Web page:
Assisted living residence services are either covered under home care or alternate care or may be a separate policy benefit. Some policies cover assisted living residences under nursing facility benefits. If you are interested in assisted living coverage, make sure you know how the policy handles this setting.
Services Not Covered
Like all insurance, long term care insurance policies contain limitations and exclusions. In general, long term care may not be covered if resulting from the following conditions:
¨ Alcohol and drug addiction;
¨ Illnesses caused by an act of war;
¨ Wounds resulting from intentionally self-inflicted injury, such as attempted suicide; and
¨ Treatment already paid for by the government.
All other conditions are generally covered after the policy is issued.
The cost of a long term care insurance policy primarily depends on your age. The older you are when you purchase a policy, the higher your premium. For example, a typical premium for a 50-year-old person for a policy that covers a $100 daily benefit, four years of coverage and includes a five percent compounded inflation protection, is about $850 annually. This same policy for a 65-year-old is about $1,800 annually; for a person aged 79, the cost is about $5,500 annually.
You can control premium costs by controlling the policy amount and options you purchase. Higher daily benefits and optional features, such as inflation protection and nonforfeiture benefits, increase your premium. Studies of the cost of different long term care insurance policies show a three-fold difference from a low-option policy to a high option policy in every age category. Some companies may not write long term care insurance policies for persons over 85.
All insurance companies ask questions regarding your current health status and you should fully disclose your medical conditions. Many companies will medically underwrite the policy by asking you to complete a medical history form and to supply the name of your physician. If you are denied a policy, ask the company why it refused to insure you and consider an appeal. (The policy should explain how to file a complaint, where to get information from your insurance company and how to appeal a claim denial).
¨ Most companies target their policies to people who are reasonably healthy and at a relatively low risk of
¨ needing long term care in the near future.
¨ A good company asks detailed medical questions up front.
¨ Some companies are reluctant to sell to a person over 85, or may sell only a lower benefit policy.
¨ Some companies require a waiting period of up to six months for preexisting conditions.
Policy Review & Change
You should review the actual policy before buying. Your agent should be willing to leave a sample policy for you to review. After you buy, you usually have the right to review the policy for 30 days with an option to cancel for a full refund.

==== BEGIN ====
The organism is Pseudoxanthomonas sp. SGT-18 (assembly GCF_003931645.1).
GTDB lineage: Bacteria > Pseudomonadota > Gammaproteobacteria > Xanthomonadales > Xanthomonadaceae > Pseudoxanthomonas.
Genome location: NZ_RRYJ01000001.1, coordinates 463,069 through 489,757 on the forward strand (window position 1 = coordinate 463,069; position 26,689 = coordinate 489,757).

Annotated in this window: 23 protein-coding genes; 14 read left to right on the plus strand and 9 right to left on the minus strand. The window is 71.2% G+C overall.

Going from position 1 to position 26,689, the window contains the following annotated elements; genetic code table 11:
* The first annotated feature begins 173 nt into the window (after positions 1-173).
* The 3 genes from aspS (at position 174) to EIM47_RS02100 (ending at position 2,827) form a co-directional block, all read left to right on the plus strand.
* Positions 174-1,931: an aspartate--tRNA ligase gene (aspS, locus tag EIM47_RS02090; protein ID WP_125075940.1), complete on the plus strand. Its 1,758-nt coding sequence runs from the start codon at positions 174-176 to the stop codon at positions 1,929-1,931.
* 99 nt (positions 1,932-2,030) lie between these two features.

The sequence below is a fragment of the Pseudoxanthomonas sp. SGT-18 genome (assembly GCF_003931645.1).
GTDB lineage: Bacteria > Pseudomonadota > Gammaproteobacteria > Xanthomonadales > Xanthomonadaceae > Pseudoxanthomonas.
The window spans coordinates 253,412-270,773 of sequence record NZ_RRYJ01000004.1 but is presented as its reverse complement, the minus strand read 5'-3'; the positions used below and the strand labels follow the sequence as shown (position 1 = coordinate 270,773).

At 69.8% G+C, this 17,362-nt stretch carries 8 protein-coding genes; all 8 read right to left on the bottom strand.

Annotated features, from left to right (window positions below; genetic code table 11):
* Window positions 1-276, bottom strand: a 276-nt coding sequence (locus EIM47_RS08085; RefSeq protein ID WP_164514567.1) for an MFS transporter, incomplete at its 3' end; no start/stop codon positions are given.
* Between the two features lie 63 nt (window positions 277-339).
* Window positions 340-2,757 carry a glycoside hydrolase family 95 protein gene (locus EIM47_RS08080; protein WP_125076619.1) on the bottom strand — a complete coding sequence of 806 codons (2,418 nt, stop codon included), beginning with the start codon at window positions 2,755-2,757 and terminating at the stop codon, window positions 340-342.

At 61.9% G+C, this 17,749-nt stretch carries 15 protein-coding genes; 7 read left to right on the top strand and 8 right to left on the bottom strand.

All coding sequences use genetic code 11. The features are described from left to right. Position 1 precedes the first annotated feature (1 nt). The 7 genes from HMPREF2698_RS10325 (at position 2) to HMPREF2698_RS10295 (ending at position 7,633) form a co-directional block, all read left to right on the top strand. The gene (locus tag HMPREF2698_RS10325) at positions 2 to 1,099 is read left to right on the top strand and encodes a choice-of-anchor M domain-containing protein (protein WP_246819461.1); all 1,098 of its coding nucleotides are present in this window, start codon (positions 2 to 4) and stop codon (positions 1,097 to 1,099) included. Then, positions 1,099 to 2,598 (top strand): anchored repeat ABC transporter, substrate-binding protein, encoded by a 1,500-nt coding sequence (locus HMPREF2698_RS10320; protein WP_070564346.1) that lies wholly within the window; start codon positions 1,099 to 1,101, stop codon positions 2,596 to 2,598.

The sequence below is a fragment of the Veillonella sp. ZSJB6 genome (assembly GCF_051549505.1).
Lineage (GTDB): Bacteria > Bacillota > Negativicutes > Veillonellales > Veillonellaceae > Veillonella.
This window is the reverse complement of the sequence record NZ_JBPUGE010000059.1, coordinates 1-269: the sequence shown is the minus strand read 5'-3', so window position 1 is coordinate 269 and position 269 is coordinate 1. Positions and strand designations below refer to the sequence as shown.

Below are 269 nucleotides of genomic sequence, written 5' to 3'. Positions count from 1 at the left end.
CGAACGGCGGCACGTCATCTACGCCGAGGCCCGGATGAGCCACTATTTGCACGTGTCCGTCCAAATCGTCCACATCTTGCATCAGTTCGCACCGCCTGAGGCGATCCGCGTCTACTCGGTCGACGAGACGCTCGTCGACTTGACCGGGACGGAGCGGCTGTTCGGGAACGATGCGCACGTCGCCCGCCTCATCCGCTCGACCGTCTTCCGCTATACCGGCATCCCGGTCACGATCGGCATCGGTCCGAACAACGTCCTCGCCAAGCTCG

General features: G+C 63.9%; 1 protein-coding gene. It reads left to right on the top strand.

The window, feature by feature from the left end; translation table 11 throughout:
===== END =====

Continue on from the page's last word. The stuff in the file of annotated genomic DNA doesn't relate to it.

There might also be situations in which canceling an existing policy to buy a new one makes sense. You should carefully compare the increased premiums to the added benefits of the new policy. Remember that your premium is based on your age at the time you initially purchase a policy. Insurance companies introduce new products every few years. Be sure to ask your agent about the company’s practices regarding policy upgrades.
Tax Initiatives and Consumer Protections
Since January 1, 1997, individuals have been able to include out-of-pocket expenses for long term care and long term care insurance premiums with their other itemized medical expenses on their annual federal income tax returns.
Long term care and other medical expenses are deductible, to the extent that they exceed the federal government’s 7.5 percent threshold of adjusted gross income. (Talk to your financial advisor to ensure that you are eligible for this deduction). The insurance benefits consumers receive, for the most part, will not be taxable as income. Note: All long term care policies issued before that date were grandfathered. The amount of LTC insurance premium that may be treated as an annual medical expense for federal income tax purposes is limited according to the following table:
40 or less $200
41 to 50 $375
51 to 60 $750
61 to 70 $2,000
71 and over $2,500
Benefits paid under a long term care insurance policy will not be treated as income for federal tax purposes – except that, for policies that pay a fixed sum per day of disability, amounts in excess of $175 per day will be considered income. The $175 daily limit will rise with inflation in future years. A number of states have also recognized the importance of long term care insurance by providing their own tax incentives.
Employers will have the option of deducting as a business expense the cost of establishing long term care insurance policies for employees, in addition to any contribution they make toward premiums.
Long term care policies sold after 1996 must meet the consumer protection standards in the law in order to qualify for favorable tax treatment. Some of these protections include:
¨ Early in the sales process, customers must receive a description of the policy’s benefits as well as an
¨ explanation of the limitations of the policy, referred to as the “outline of coverage.”
¨ Companies selling policies are prohibited from sales practices that mislead and pressure customers.
¨ Insurance companies must offer each purchaser the option of adding inflation protection to their long term care insurance policy.
In general, policies may not limit coverage based on medical conditions, accidents or type of treatment. However, in some cases, policies are permitted to deny coverage for preexisting conditions or diseases, alcoholism, drug addiction or nervous disorders (except Alzheimer’s).
Note: A policy cannot exclude coverage for preexisting conditions for more than six months after the effective date of coverage.
Long term care insurance can protect your assets and inheritance for your family, give you greater choice in selecting long term care settings and provide you and your family with financial security. Remember to carefully consider how much insurance to buy and the options you need. There is no one best policy. However, with some research and discussion with your financial advisor and family, you will find a policy that affordably fits your present lifestyle and future needs.